Over the long history of the city of Priozersk, many different churches were built here in different periods, but parishioners would still lack seats in their parishes. In 1759, a church was erected in Kexholm, as the city was called at that time. The author of the project was architect Tuomas Suikkanen, The church was consecrated in the name of St. Andrew. However, this building could not accommodate everyone, especially on major church holidays. In 1904, it was decided to build a new, more spacious church.
In 1928, the parish commissioned the design of a church from a famous Finnish architect, one of the founders of Finnish national Romanticism, Armas Lindgren. The church in Käkisalmi (modern Priozersk) was Lindgren's last creation. The outer walls of the church were lined with solid stones from local reddish granite. According to the concept, the church and the ancient Kexholm fortress were supposed to visually overlap.
On December 14, 1930, Bishop of Vyborg and Doctor of Theology, Erkki Kaila, consecrated the new church. In 1937, a new 36-register organ which featured a special percussive sound was installed in the church. The Crucifixion altarpiece by Berndt Godenhjelm and a beautiful 1870s candelabra were transferred from the dilapidated church of 1759. 2 bells of Russian and German production were raised to the bell tower of the new church. The church also had heating.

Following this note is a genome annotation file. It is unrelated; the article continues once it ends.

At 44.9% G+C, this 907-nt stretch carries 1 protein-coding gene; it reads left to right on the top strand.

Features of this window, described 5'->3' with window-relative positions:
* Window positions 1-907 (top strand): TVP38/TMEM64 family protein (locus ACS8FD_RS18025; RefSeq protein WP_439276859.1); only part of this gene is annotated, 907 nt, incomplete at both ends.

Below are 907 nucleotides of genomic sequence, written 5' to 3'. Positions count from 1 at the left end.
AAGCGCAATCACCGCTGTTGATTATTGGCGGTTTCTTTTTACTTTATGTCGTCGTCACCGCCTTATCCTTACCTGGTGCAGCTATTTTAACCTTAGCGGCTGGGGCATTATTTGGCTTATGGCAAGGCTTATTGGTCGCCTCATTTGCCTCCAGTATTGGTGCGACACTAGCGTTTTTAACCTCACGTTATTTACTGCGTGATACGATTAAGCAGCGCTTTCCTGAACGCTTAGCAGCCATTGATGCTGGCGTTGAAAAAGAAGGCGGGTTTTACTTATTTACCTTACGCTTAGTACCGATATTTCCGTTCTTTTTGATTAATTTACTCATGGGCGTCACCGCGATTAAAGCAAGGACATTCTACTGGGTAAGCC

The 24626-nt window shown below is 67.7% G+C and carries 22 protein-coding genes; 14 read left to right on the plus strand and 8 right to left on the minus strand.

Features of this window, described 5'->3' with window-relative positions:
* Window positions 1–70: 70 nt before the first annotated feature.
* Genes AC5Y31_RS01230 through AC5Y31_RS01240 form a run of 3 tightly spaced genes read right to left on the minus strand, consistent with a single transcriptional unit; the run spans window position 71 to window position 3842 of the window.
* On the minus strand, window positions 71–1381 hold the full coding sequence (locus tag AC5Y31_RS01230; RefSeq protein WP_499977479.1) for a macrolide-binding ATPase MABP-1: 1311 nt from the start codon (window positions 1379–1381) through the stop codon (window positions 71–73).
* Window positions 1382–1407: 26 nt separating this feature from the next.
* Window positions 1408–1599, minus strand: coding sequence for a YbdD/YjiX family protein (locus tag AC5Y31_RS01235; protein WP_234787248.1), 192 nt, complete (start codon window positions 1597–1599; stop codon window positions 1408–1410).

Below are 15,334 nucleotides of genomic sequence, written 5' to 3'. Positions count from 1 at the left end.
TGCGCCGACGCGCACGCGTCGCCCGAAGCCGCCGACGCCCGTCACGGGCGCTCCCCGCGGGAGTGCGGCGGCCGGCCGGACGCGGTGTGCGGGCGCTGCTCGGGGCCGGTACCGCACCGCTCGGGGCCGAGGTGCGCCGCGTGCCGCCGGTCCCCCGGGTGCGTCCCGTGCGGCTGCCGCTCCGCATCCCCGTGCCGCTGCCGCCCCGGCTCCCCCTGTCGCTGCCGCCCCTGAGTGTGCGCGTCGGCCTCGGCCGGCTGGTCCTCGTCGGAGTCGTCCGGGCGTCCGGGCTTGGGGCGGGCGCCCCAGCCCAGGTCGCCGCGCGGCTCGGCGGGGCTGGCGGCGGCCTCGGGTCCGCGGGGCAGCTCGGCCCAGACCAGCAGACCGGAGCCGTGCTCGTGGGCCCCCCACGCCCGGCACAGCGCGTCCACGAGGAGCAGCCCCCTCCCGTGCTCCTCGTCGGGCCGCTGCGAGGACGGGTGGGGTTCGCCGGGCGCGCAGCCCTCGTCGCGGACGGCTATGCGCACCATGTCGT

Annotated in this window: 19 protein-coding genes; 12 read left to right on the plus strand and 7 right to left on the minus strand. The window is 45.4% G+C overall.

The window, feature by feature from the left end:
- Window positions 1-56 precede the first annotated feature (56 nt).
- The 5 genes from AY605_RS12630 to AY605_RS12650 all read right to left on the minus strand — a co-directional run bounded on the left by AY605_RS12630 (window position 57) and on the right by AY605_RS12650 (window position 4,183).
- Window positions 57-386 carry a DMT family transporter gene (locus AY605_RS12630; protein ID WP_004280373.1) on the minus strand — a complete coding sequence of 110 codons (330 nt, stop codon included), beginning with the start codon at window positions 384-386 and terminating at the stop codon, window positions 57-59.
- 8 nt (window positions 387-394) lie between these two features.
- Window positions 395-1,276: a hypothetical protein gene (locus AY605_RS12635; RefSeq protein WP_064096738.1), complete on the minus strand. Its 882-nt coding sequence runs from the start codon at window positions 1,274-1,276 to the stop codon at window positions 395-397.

In 1940, during the Soviet bombing, the church building was seriously damaged: one of the bombs, breaking through the roof and ceilings, exploded on the floor and scattered the benches. When the territories became part of the USSR, the church building was transferred to the jurisdiction of the Secret Police (NKVD).
The Finns who returned in 1941 set about restoring the church. However, in 1944 the city had to be abandoned, as it was occupied by Soviet troops. In 1945, the church was transferred to organize a House of Culture in it. The building was repaired, and all traces of religious affiliation were removed, including the massive granite cross mounted on the tower.
In 1987, the House of Culture was transformed into a Youth Leisure Center. Later, slot machines, a bar and a disco appeared in the building.